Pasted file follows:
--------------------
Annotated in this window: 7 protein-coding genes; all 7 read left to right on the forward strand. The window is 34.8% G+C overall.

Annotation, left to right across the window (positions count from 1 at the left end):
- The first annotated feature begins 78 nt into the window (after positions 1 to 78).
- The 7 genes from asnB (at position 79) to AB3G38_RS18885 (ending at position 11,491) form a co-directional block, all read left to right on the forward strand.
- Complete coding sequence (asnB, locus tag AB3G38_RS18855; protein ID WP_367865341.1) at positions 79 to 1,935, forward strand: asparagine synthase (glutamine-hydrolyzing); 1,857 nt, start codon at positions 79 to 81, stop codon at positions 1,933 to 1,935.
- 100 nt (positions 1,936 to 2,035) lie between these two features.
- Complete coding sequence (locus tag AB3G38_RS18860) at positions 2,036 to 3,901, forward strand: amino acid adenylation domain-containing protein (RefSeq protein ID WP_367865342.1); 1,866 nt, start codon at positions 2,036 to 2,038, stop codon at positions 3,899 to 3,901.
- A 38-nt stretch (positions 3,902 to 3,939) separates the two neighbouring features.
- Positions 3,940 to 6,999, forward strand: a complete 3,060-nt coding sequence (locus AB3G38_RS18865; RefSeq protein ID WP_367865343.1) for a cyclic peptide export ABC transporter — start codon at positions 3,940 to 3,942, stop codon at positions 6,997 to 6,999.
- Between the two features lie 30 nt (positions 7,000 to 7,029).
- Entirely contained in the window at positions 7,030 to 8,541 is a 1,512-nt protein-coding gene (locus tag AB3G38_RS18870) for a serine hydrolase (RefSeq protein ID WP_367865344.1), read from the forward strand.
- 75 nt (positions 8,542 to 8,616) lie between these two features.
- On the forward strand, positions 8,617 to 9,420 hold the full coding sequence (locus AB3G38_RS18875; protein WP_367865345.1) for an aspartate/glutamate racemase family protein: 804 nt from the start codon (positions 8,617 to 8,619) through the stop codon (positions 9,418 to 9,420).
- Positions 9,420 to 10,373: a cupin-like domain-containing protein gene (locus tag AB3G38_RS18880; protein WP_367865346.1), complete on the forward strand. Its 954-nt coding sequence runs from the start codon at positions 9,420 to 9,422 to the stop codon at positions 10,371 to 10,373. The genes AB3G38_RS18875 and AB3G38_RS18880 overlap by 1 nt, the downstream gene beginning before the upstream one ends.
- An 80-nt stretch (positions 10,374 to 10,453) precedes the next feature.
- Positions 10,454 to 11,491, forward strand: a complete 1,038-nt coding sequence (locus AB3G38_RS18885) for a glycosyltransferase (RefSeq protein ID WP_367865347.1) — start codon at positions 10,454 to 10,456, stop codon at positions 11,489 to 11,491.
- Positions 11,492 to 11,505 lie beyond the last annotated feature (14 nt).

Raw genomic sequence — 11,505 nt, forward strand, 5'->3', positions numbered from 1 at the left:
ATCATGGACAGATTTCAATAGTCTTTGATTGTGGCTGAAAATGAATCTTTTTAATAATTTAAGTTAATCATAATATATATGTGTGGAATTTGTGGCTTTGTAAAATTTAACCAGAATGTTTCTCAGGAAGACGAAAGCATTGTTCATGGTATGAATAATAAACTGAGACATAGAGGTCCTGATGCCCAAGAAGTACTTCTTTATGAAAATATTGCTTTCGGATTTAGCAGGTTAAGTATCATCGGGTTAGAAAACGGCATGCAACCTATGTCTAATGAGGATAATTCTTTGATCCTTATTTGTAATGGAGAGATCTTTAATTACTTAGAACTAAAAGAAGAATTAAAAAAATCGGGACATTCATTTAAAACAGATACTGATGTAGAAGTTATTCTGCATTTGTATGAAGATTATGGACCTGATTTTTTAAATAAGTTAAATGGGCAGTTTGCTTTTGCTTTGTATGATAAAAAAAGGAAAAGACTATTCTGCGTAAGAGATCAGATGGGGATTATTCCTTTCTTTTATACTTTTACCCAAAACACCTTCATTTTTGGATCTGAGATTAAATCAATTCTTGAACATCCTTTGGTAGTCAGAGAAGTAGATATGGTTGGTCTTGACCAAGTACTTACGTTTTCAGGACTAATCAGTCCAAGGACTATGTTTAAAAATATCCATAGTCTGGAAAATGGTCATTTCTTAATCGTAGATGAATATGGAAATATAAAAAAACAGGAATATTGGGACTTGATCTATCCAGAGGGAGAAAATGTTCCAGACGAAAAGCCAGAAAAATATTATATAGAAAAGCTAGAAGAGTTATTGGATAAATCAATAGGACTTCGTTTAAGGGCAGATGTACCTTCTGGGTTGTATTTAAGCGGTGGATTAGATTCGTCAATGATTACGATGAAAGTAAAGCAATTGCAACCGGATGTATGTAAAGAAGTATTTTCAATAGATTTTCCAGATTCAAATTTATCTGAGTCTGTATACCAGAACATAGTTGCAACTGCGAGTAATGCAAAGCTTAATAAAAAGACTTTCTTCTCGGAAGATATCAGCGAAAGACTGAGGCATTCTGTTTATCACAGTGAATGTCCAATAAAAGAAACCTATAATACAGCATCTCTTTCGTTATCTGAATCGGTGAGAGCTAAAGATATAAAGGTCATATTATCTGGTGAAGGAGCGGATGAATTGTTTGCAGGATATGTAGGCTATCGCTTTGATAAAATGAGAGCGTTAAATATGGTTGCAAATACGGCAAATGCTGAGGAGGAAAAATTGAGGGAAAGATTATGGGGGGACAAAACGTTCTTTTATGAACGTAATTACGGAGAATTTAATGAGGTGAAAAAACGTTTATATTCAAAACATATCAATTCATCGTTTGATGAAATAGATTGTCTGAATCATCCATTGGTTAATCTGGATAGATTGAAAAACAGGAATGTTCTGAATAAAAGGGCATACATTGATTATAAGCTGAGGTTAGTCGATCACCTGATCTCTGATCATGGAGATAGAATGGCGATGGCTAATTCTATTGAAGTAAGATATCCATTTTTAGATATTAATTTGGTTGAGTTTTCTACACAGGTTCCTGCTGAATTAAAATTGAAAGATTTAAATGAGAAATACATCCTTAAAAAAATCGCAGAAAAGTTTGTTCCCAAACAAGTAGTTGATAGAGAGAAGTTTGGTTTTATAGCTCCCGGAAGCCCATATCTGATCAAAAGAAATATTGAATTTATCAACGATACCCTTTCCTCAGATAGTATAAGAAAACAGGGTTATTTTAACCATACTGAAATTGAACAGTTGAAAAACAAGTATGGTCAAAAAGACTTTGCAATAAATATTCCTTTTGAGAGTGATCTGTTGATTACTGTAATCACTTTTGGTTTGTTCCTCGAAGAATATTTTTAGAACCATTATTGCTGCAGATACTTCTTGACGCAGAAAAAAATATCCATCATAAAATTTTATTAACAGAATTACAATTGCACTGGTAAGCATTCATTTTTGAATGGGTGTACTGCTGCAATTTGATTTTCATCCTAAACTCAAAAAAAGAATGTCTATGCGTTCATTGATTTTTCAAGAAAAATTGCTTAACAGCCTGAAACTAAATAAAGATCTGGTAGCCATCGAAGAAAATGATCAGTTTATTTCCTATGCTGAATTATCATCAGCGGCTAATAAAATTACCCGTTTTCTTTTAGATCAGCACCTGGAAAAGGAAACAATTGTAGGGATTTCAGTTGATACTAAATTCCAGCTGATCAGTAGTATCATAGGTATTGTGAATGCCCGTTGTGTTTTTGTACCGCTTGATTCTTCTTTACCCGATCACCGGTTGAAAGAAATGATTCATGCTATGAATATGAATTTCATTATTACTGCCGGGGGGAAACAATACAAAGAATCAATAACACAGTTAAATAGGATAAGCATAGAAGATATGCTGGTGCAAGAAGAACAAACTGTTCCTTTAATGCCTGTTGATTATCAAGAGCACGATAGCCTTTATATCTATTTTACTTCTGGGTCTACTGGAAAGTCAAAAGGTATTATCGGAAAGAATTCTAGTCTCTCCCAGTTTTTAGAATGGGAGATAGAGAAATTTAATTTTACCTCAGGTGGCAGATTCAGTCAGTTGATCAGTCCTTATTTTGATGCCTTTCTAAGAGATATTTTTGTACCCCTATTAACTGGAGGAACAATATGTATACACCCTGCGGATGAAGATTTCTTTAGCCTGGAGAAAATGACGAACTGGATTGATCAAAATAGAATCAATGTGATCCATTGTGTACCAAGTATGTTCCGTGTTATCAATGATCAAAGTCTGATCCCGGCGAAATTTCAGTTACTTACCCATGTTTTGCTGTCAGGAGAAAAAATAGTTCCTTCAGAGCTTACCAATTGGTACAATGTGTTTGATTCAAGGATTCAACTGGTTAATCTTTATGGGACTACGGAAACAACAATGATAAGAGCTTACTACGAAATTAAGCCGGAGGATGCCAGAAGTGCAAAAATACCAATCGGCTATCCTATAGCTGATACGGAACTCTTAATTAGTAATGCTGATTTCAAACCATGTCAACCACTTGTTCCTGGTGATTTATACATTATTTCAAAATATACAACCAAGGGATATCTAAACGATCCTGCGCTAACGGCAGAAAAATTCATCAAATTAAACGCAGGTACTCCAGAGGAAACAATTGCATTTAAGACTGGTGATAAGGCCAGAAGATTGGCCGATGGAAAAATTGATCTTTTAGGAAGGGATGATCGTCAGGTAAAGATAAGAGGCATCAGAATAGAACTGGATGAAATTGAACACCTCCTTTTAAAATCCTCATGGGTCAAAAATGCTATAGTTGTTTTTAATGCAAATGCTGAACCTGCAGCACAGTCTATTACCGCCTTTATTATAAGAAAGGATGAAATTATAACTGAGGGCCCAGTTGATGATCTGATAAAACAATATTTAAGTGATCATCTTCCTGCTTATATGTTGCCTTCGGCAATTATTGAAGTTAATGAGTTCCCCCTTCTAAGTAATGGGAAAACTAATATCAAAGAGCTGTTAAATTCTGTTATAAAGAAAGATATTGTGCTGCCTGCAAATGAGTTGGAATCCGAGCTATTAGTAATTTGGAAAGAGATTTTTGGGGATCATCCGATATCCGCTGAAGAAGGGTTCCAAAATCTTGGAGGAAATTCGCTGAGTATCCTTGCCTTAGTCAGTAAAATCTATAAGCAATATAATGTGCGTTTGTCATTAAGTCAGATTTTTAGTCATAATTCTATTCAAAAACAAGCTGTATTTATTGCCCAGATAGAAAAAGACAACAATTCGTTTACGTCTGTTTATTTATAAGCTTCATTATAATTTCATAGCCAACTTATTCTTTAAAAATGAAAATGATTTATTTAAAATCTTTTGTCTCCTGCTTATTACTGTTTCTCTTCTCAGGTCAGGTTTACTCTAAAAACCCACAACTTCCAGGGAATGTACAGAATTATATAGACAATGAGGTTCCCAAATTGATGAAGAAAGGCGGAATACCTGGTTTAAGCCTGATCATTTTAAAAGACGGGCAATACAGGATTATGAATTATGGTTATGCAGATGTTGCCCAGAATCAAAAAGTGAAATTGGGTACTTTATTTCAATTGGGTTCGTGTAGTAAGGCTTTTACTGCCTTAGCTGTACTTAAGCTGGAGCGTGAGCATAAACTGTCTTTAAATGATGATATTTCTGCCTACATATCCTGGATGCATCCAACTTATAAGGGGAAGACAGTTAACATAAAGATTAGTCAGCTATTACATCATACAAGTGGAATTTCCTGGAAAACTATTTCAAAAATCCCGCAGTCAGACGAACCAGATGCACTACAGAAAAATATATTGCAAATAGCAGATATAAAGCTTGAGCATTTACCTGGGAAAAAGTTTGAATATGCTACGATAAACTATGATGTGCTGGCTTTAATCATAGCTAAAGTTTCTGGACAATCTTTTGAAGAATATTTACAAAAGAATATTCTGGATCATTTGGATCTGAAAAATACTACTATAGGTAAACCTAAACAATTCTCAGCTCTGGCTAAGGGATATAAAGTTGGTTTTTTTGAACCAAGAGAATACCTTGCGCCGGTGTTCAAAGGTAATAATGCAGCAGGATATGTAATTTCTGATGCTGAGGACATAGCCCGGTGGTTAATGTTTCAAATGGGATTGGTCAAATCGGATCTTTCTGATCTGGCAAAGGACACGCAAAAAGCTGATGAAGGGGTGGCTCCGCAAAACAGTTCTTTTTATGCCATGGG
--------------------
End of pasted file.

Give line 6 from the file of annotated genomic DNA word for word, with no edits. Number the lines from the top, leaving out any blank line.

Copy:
- 100 nt (positions 1,936 to 2,035) lie between these two features.